Columnist MIKE WELSH takes Seven Days to share another week in Canberra.
IN 2011 then Minister for Children and Young People Joy Burch was accused by Bimberi Youth Justice Centre staff of putting her fingers in her ears and singing “la-la-la” at a meeting called to raise a host of serious issues. Burch denied the allegation.
Current minister Rachel Stephen-Smith seems to be in a state of denial over the corrections problem child. Initially reported as a “riot” at the facility, which saw seven staff hospitalised, the minister is now calling it a “major incident”.
IT’S official, Canberra is the current capital for car fires. A Canberra tow truck driver rang the nationally syndicated Dave Hughes radio show to complain about the high number of cars torched in Canberra. The towie said it’s heartbreaking for the owners and was happening at a “frightening rate”.
RECENTLY installed chevrons (spaced white markings on the roadway to curb tailgating) on Tuggeranong Parkway are taking some time to have the desired effect. On Friday, around 8.30am, the southbound lane was a carpark due to two simultaneous rear enders (one involving two vehicles, the other three) within 200 metres of each other.
I WAS asked by a woman outside the AIS on Thursday why flags were flying at half-mast. I told her it was probably in honour of the late Tim Fischer, who was to be farewelled with a state funeral in Albury later that day. We both agreed on the outstanding contribution Fischer had made to his country, but when I suggested an annual #putoutyourakubra day be gazetted in his memory she nearly choked, saying: “No, it’d just be hijacked by that lunatic Barnaby Joyce” and stormed off.
THE raconteur in the red bandana, Peter FitzSimons, made a big impact at the 2019 Canberra Writers Festival. Proving you don’t have to know a lot about something to have something to say about it, the author more than held his own in the panel discussion “Fair go, Sport”, which began as a debate on the religion and politics of sport and ended up a fascinating insight into the tribalism of Melbourne and AFL.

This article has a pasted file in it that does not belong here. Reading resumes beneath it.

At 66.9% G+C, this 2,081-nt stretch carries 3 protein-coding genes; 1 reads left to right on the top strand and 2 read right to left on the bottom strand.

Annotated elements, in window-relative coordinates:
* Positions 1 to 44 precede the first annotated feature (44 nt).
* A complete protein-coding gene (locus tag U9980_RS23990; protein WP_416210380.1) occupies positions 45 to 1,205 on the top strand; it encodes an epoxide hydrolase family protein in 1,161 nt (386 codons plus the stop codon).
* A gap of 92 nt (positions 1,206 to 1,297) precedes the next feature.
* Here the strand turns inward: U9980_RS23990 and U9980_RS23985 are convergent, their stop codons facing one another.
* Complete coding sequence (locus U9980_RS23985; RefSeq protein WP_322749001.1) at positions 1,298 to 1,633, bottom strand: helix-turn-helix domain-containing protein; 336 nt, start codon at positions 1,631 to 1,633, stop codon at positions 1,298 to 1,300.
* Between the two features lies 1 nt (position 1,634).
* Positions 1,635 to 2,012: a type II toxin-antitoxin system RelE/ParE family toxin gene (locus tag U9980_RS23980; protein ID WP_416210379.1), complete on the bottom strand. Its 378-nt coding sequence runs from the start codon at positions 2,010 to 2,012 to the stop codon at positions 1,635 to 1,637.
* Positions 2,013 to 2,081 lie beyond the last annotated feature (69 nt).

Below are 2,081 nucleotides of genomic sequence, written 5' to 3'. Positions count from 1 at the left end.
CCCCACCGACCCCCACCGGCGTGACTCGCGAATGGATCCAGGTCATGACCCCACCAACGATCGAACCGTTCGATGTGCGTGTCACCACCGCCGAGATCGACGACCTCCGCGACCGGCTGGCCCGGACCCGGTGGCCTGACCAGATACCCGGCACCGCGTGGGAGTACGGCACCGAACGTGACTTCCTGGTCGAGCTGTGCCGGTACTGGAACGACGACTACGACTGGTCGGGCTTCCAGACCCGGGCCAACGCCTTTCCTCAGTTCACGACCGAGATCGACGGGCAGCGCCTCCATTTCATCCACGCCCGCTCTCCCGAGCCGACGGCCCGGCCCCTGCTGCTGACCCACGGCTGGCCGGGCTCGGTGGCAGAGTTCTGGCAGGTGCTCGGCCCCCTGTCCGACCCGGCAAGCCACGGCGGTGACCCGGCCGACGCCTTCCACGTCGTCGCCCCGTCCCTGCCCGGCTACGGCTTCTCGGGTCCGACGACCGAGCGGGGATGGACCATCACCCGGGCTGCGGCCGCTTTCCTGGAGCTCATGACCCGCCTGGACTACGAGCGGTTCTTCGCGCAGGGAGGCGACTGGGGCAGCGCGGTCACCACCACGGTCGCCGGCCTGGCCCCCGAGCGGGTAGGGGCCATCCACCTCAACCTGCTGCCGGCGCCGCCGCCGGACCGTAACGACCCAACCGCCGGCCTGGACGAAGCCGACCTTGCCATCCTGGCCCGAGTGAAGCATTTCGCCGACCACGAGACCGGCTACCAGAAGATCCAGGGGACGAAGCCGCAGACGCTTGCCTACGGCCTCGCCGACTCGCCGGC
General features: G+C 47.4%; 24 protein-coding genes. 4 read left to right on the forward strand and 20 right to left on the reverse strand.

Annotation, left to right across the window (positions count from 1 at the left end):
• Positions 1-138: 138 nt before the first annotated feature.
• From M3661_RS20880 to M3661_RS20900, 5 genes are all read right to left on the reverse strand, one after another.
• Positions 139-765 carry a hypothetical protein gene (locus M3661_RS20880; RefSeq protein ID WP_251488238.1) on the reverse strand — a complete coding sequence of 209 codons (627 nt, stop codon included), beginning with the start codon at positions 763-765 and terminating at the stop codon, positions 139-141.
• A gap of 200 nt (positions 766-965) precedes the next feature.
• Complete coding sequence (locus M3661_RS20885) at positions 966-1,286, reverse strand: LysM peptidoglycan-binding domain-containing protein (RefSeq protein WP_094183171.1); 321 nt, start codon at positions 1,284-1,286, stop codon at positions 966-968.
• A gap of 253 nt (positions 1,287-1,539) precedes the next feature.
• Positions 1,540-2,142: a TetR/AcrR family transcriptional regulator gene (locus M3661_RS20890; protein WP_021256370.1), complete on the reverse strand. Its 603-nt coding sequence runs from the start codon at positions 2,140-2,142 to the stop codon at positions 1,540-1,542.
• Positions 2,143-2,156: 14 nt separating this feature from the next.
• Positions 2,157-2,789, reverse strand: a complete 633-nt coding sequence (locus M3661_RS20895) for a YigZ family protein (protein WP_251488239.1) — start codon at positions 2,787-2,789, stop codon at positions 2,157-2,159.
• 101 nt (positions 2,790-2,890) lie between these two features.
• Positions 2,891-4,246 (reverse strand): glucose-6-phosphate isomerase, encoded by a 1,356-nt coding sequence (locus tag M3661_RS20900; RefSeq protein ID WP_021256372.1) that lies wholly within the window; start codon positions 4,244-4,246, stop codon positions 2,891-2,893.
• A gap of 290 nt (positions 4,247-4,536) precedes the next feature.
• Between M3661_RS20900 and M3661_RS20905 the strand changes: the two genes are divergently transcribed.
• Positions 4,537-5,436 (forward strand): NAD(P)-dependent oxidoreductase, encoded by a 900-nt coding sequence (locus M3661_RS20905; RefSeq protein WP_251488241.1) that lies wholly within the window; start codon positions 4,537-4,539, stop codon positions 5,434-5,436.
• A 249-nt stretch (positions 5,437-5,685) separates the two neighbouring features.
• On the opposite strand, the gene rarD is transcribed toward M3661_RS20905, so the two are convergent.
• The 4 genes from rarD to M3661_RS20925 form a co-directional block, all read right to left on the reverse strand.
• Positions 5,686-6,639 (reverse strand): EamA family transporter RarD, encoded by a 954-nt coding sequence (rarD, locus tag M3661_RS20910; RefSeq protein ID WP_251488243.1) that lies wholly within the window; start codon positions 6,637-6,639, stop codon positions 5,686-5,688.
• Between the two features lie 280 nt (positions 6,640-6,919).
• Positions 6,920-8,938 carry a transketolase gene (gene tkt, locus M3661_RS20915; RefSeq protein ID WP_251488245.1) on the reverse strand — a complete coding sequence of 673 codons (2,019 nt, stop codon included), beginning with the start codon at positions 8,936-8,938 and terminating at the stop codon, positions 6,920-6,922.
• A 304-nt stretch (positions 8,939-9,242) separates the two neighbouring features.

With panellists Sam Mostyn (first female AFL commissioner and St Kilda tragic), George Megalogenis (political journalist and lifelong Richmond follower), and moderator Greg Jericho (passionate Adelaide Crows fan), the former Wallaby appeared to be way out of his depth.
But FitzSimons almost brought the roof of the ANU’s Great Hall down with a colourful confession of his initial take on the code. In the late 1980s a confused FitzSimons wrote in the Sydney Morning Herald: “I’m not sure what AFL is, it looks like a combination of an upturned bowl of spaghetti and the fall of Saigon”.
CANBERRA’S newest suburb Whitlam, currently being carved out of the red clay of the Molonglo Valley, is proving a slight irritation for some with long political memories. The first sod at the 17th suburb to be named after a prime minister was turned in June. Despite more than four decades passing since EG Whitlam was controversially dispatched from office, the negative responses to the photo I posted on social media would suggest it’s time we finally moved on.
BAARROOKA Fa Lisbon ET is the 2019 National Alpaca Show supreme suri champion. But I don’t think he gives two hoots or whatever sound it is alpacas make. Lisbon hails from the Strathbogie Baarrooka Alpaca stud in Victoria and was one of 300 alpacas on show at the Australian Alpaca Association’s national show at Epic. Baarrooka stud master Julie Wilkinson dominated the titles taking home more prizes than she could count.
OVER two years on from his sister’s death from cancer, actor Samuel Johnson has reached his target of raising $10 million for cancer research. Canberra mother of two Connie Johnson died in 2017, days after receiving the medal of the Order of Australia from then Governor-General, Sir Peter Cosgrove. The siblings founded the charity Love Your Sister and launched the Big Heart Project campaign in Canberra in May, 2017, with several million dollars of donated coins forming a heart at the Dickson netball court.